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From the Editor

The Editing Process—From the Personal to the Professional

Anne Katz
ONF 2019, 46(4), 395-396 DOI: 10.1188/19.ONF.395-396

Along with my colleagues, I presented a number of sessions at the 2019 Oncology Nursing Society (ONS) Congress on publishing and how it contributes to career advancement and professional fulfillment. Ellen Carr, RN, MSN, AOCN®, editor of the Clinical Journal of Oncology Nursing, Leslie McGee, MA, senior editorial manager at ONS, and I talked about various aspects of the publishing process and answered questions from enthusiastic audience members, many of whom had not published before. As we described the process of writing a manuscript, following the instructions for authors, and eventually finding a home for the work, I thought about the important role that editing plays.

Along with my colleagues, I presented a number of sessions at the 2019 Oncology Nursing Society (ONS) Congress on publishing and how it contributes to career advancement and professional fulfillment. Ellen Carr, RN, MSN, AOCN®, editor of the Clinical Journal of Oncology Nursing, Leslie McGee, MA, senior editorial manager at ONS, and I talked about various aspects of the publishing process and answered questions from enthusiastic audience members, many of whom had not published before. As we described the process of writing a manuscript, following the instructions for authors, and eventually finding a home for the work, I thought about the important role that editing plays.

Self-editing comes first, of course. There are times when I sit down at my desk and stare at the blinking cursor on my monitor and have little confidence that anything is going to result from my attempts that day—or perhaps ever—and certainly not by my informal deadline. But then I start, and soon the cursor is moving, and words, phrases, sentences, and paragraphs fill the previously blank page in front of me. Of course, not all days go like that, and I do have days when the cursor just blinks for what seems like hours, and I am grateful that I have patients to see and meetings to attend. I certainly feel a sense of relief when I complete a writing task, but that sense of relief is followed by the realization that a self-editing step is needed. Like many of you, I often feel disinclined to edit myself; I worked so hard to get those words, phrases, sentences, and paragraphs complete, and now I have to go over my work, balancing every phrase with the next, and deleting or changing what I wrote. The horror! But, of course, this is an essential part of the process, and I always find ways to better express something, find a sentence or two that can be deleted, or even find a whole paragraph that needs to be moved to another place in the document.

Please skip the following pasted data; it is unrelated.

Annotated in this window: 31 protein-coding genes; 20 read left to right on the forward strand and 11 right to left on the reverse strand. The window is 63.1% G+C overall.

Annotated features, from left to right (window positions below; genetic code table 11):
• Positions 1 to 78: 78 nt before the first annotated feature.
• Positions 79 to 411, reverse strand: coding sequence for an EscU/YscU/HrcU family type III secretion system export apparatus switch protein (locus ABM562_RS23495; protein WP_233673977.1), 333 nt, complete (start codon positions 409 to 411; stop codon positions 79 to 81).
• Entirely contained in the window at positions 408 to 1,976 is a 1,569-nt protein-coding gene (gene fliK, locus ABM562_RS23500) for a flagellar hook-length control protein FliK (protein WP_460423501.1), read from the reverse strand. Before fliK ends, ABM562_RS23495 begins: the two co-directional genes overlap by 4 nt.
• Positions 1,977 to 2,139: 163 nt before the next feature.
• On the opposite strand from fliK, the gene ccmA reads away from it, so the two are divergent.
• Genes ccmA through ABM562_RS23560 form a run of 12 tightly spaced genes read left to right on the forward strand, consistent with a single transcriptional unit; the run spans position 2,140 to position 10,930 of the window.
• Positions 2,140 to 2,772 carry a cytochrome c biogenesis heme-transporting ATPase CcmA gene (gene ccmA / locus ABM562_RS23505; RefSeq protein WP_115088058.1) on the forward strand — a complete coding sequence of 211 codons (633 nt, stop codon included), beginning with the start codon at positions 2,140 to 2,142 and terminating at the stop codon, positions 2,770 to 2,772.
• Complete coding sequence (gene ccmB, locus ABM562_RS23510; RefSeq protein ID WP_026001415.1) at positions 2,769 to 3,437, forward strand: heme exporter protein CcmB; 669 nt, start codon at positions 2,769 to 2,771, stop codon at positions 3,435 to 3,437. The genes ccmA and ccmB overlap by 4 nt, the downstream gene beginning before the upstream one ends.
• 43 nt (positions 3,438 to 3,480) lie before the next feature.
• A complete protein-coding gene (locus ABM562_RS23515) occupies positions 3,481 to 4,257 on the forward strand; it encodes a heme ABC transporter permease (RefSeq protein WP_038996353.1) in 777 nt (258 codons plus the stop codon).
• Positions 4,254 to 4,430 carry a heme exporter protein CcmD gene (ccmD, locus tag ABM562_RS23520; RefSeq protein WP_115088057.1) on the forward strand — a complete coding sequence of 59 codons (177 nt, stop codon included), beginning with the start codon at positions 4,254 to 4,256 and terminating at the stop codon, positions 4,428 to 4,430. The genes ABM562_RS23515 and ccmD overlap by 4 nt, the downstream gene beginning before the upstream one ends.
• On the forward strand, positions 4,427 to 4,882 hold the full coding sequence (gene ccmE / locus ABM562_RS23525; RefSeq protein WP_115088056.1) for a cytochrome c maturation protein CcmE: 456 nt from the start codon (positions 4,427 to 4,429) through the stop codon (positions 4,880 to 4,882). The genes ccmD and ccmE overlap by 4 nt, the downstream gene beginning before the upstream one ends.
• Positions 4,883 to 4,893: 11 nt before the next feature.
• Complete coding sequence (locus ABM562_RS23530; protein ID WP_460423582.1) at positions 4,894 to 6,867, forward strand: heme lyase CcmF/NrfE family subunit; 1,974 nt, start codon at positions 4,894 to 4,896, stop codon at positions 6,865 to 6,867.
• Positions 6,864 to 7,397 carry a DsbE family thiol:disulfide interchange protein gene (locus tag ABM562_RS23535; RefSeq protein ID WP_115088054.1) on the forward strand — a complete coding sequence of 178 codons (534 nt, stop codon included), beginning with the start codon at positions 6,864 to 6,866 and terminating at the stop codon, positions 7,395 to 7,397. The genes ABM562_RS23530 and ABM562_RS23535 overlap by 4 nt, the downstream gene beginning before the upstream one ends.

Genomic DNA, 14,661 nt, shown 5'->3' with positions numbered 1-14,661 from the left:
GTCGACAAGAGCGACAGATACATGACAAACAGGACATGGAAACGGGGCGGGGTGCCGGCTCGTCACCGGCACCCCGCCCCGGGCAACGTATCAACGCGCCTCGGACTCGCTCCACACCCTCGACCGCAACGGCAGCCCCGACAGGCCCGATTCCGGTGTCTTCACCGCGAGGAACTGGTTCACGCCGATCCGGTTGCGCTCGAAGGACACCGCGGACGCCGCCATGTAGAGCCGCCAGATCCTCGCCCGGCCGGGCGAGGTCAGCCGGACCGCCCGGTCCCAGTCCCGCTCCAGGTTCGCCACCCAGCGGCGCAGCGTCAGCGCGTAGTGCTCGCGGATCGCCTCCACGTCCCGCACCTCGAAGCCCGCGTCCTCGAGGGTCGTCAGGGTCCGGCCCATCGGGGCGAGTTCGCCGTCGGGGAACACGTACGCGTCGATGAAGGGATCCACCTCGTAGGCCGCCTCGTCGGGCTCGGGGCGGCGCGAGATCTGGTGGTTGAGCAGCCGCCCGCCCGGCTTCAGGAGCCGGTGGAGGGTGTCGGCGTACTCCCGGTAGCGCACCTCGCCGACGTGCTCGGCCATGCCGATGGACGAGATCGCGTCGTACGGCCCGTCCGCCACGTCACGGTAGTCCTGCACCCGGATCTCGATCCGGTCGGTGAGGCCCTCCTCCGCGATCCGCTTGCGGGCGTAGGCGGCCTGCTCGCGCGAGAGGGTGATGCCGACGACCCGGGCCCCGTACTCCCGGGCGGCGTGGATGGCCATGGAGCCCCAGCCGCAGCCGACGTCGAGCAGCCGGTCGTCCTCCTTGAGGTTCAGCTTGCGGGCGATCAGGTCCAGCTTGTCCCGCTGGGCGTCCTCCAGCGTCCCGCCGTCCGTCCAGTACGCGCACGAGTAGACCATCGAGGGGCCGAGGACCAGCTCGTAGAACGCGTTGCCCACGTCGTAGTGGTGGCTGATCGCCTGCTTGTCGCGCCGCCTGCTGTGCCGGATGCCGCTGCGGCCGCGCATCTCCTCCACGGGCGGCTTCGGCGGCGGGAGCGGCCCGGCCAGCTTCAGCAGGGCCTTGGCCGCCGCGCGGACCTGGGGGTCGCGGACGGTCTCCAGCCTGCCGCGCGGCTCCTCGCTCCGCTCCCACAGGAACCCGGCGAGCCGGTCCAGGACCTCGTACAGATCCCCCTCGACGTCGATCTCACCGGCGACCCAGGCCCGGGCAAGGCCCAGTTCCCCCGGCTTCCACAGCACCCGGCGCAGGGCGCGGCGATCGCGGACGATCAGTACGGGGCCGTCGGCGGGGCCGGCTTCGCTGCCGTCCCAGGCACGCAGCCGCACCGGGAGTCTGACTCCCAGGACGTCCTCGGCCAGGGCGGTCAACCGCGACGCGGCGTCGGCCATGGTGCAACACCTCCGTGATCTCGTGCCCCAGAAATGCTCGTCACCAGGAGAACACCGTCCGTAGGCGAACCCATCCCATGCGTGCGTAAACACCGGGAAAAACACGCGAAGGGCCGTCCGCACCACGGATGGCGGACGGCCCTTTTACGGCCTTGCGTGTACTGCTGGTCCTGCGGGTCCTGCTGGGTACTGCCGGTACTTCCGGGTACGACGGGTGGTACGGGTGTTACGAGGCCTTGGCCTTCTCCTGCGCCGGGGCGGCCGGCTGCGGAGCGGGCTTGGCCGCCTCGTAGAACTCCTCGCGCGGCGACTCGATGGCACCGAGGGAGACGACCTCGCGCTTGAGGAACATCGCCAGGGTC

Then, I submit whatever it is that I have written, and I wait. Much of professional writing goes through a peer-review process, and that can take a while. There are usually revisions required, questions to be answered, and clarifications to be made. That is followed by another wait until, hopefully, an acceptance email is received. Then it is time to celebrate and await the next steps.

Anything published in professional literature is going to go through an editing process, and this is where dedicated experts get to make our work look better than it perhaps started off as. In my role as editor of this journal, I have occasionally received pushback from an author who objects to the suggestions or changes made by the copy editor working on his or her manuscript. I understand that this can be painful; the author has worked hard through the process of writing and revision, and they are justifiably proud of what they have produced.

There is always a solution to disagreements about editing, and our copy editors are there not only to uphold the publishing standards and style of this journal, but also to make the work of the author the very best it can be. They are not experts in nursing, oncology, or the many topic areas that we publish, but they are experts in language, syntax, grammar, and spelling, and even the most experienced and widely published authors make errors in these domains. The works of all of those experienced and widely published authors have had the hand of copy editors correcting those errors. I have been embarrassed upon receiving the edited version of something I have written and seeing the many corrections and more than a few queries that the document now contains. My role is to express myself as best I can in communicating about what I have done. The copy editor’s job is to make my efforts clear so that the readers will have a complete understanding of what I have written. These are two sides of the same coin, and the work of the copy editor should not be seen as judgmental or adversarial in any way.

We are fortunate to have a staff of excellent professionals who work diligently to make our words, phrases, sentences, paragraphs, and, ultimately, our published work in the Oncology Nursing Forum be the best that it can be. I see it every two months when I receive copies of the manuscripts accepted for publication in this journal and observe the process of polishing them until they are ready to go to press. Within a few weeks, the authors receive a copy of their work in an issue of the journal, and it is time to celebrate once again. Publishing is a team effort by the editorial staff. I personally owe them all a debt of gratitude for making these words you are reading the very best they can be and for the work they have done on all the pages in this issue. Thank you, one and all.

About the Author(s)

Anne Katz, PhD, RN, FAAN, is a clinical nurse specialist at the Manitoba Prostate Centre and a sexuality counselor for the Department of Psychosocial Oncology at CancerCare Manitoba, both in Winnipeg, Manitoba, Canada. Katz can be reached at ONFEditor@ons.org.